Message 3 of 3 , Nov 4, 2011
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          It was handiwork of Birender Singh, Sailja, Sampat, Bhayana. Who directed Cong. workers in their respective areas to cast vote for Bishnoi.

          From: sanjay mann <sanjay_mann3@...>
          To: JatHistory@yahoogroups.com
          Sent: Thursday, 3 November 2011, 10:20
          Subject: [JatHistory] Aditi Phadnis: Haryana's comeback kid

           





          Aditi Phadnis: Haryana's comeback kid
          The Congress should be worried about Bishnoi's victory in the Hisar bypoll
          Aditi Phadnis / New Delhi October 29, 2011, 0:56 IST

          In 2005, the Congress swept to power in Haryana with a tally so impressive that it has never really been able to replicate. The Congress won 67 seats in the 90-member Assembly, the opposition was leaderless and decimated and it was clear that Jat or non-Jat, everyone in Haryana had voted for the Congress.

          But was that really so? The Jats were angry with the Om Prakash Chautala family so they rejected them. But even more angry was a coalition of anti-Jat parties that coalesced behind non-Jat Congress leader Bhajan Lal. The non-Jats led the Congress to victory: but it was a Jat, Bhupinder Singh Hooda, who was made chief minister.

          Kuldeep BishnoiIt is not hard to understand what party strategicians were thinking in 2005 — Jats are pathologically anti-Congress, this is the best time to offer them a leader, if we can create a Jat alternative we can eliminate the Jat challenge to the Congress forever.

          Lal kept waiting for a call asking him to become the leader of the Congress Legislature Party. It never came. Instead, Hooda became chief minister with votes that Lal reckoned he had brought to the Congress. Hooda was not even a Member of the Legislative Assembly (he contested the election later).

          Hooda should have maintained some caste balance. But he had to prove he was a Jat leader. He couldn’t appear to compromise. The Congress leadership in Delhi sensed Lal’s rage. They offered him governorship and his son, Kuldeep Bishnoi, the deputy chief ministership, hoping the father-son team would accept this and eventually be defanged. It was rejected. Lal quit the Congress and in 2007 formed the Haryana Janhit Congress.

          If Bishnoi had accepted the offer, the Congress would have become the umbrella caste coalition, the one roof under which Jats and non-Jats would have coexisted. Bishnoi would have been a natural chief ministerial candidate and the history of the Congress in Haryana might have changed.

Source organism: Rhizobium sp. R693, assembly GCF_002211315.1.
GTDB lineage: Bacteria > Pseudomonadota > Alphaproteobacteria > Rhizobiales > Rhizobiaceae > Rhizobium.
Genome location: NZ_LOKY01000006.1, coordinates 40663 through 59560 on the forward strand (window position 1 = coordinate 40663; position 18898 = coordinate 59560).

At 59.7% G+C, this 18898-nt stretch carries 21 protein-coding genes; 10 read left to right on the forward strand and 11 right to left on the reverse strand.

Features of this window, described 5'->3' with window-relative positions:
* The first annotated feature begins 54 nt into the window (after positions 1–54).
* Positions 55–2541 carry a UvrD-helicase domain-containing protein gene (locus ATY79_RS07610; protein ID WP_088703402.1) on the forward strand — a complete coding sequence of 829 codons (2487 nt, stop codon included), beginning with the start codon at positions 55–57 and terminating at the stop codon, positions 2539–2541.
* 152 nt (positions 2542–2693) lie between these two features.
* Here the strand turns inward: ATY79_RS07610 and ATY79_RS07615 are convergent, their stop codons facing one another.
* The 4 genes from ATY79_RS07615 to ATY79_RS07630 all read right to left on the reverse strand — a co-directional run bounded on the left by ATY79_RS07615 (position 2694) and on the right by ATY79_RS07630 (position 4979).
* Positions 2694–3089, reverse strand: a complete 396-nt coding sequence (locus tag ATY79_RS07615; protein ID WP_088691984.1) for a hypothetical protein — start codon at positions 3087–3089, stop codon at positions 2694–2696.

But in 2007 he and his four MLAs quit. Later, all four rejoined the Congress and for a while it seemed as if he’d lost everything.

          Then came the 2010 Assembly elections. The Congress managed to win 45 seats, which meant that Hooda was just about able to form a government. Despite doing his best, the Jats, it was clear, had reverted to the Chautala-led Indian National Lok Dal (INLD) that got 31 seats.

          But Hooda was not giving up. He had to win the confidence of the Jats — that is what his party had asked him to do. Today every important public post in Haryana is occupied by a Jat. Every decision is Jat-centric, the latest example being the management of the Mirchpur anti-Dalit riots where Jats attacked Dalits and the station house officer (SHO), a Jat, refused to register a case, leading to judicial intervention. A recent decision was to appoint a Jat as director general of health services, superseding many others. And when he retired, he was reemployed in the same job!

          The death of Lal and the recent Hisar by-election for the Lok Sabha seat he had held indicates how much trouble the Congress is in: despite camping in the constituency for one month, the chief minister was unable to ensure the party’s victory — in fact, the Congress candidate lost his deposit. Bishnoi has proved he is a comeback kid. What is more, the Hisar victory has cemented an alliance between the Haryana Janhit Congress and the Bhartiya Janata Party (BJP). True, the Meo Muslims who are a significant factor in the Mewat region will be forced out of the non-Jat alliance as a result of the BJP’s presence in the coalition (they won five seats in the last Assembly election). But when you consider that all the anti-Jat castes: the Dalits, the Brahmins, the Yadav, the Punjabis, the Banias and other will come together behind the Haryana Janhit Congress-BJP alliance… that’s quite substantial.

          There are two possibilities. The Jats flock back to INLD; or are divided between the Congress and the INLD. But the non-Jats are likely to rally behind Haryana Janhit Congress-BJP. This means if Bishnoi and the BJP work hard, the Lok Sabha election setback for the BJP (it lost more than five per cent of the vote share in the 2009 election) could be reversed. Haryana is one state that the United Progressive Alliance should be very worried about.